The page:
In 1991, the third year of the National Film Registry, the Registry welcomed that big ape known as “King Kong” to its list. Though the film has since been remade–three times and counting–to many fans, nothing has surpassed the original in terms of thrills, heart and humanity.
Film historian and “Kong” devotee Michael Price said of the first “Kong”:
“‘King Kong’ is the product of a remarkable group of daredevils, artists, and craftsmen. Imagination and skill gave a Depression-crushed world an entertainment that RKO–Radio Pictures called ‘the stuff for which movies were made!'”
Title: “King Kong”
Year of Release: 1933
Year Added to the National Film Registry: 1991 (See all films added to the Registry in 1991.)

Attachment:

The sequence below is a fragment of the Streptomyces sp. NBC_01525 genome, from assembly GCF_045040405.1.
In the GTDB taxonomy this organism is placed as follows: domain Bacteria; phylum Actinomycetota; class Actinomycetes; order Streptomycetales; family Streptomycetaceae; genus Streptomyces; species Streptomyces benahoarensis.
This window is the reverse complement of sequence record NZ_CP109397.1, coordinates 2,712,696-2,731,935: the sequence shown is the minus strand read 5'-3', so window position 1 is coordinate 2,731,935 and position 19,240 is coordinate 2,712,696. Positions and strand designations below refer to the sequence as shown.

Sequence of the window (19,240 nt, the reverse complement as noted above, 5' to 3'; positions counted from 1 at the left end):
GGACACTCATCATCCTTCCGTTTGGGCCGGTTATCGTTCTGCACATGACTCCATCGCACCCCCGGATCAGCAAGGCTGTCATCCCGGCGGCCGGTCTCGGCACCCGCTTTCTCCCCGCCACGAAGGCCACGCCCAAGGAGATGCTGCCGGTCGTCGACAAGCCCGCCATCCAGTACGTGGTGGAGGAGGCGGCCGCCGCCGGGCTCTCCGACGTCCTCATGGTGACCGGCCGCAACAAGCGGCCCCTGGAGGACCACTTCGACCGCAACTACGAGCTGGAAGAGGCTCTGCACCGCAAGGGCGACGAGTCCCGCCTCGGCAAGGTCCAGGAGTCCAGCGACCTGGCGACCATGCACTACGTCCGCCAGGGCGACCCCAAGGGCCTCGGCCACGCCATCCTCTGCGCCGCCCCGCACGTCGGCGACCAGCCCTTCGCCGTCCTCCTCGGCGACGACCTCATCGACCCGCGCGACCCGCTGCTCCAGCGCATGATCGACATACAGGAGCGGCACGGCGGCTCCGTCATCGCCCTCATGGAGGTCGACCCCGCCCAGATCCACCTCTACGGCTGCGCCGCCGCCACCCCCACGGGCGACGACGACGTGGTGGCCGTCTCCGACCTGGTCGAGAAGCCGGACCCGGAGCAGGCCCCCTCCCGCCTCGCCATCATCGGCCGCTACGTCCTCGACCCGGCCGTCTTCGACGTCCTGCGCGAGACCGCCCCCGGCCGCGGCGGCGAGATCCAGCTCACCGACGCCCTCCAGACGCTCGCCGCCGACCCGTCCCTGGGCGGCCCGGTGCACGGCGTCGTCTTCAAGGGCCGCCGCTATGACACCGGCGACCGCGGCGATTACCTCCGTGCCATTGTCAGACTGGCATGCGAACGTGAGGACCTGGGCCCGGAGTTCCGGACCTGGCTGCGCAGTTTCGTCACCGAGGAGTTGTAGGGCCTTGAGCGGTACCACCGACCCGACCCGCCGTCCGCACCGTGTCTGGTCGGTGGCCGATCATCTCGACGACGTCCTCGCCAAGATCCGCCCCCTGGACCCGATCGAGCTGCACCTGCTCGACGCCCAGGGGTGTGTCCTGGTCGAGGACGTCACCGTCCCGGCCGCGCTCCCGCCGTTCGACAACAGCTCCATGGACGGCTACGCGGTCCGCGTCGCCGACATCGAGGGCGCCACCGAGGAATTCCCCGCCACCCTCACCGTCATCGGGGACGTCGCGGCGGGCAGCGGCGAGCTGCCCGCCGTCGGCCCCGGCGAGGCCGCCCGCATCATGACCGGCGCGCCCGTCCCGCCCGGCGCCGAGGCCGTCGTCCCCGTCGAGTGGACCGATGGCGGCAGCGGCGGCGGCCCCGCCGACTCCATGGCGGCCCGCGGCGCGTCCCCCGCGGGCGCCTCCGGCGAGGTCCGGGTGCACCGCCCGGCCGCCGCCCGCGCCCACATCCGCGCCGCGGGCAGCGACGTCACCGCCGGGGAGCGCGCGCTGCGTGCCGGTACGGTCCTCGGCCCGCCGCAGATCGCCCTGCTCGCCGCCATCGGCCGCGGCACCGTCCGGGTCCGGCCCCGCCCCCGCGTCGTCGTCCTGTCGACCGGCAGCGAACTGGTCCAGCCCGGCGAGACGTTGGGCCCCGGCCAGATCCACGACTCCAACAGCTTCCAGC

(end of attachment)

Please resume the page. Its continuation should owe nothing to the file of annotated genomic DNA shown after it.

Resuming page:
Trivia: On its opening weekend, “King Kong” grossed $90,000 a record up to that time. Adjusted for inflation, that would be over $17 million in 2018 dollars.
This blog post is the first of third in our “30 Years of the National Film Registry” series which was launched to celebrate the 30th anniversary of the Registry. The National Film Registry selects 25 films each year showcasing the range and diversity of American film heritage to increase awareness for its preservation. The 30th National Film Registry selections will be announced on December 12, 2018.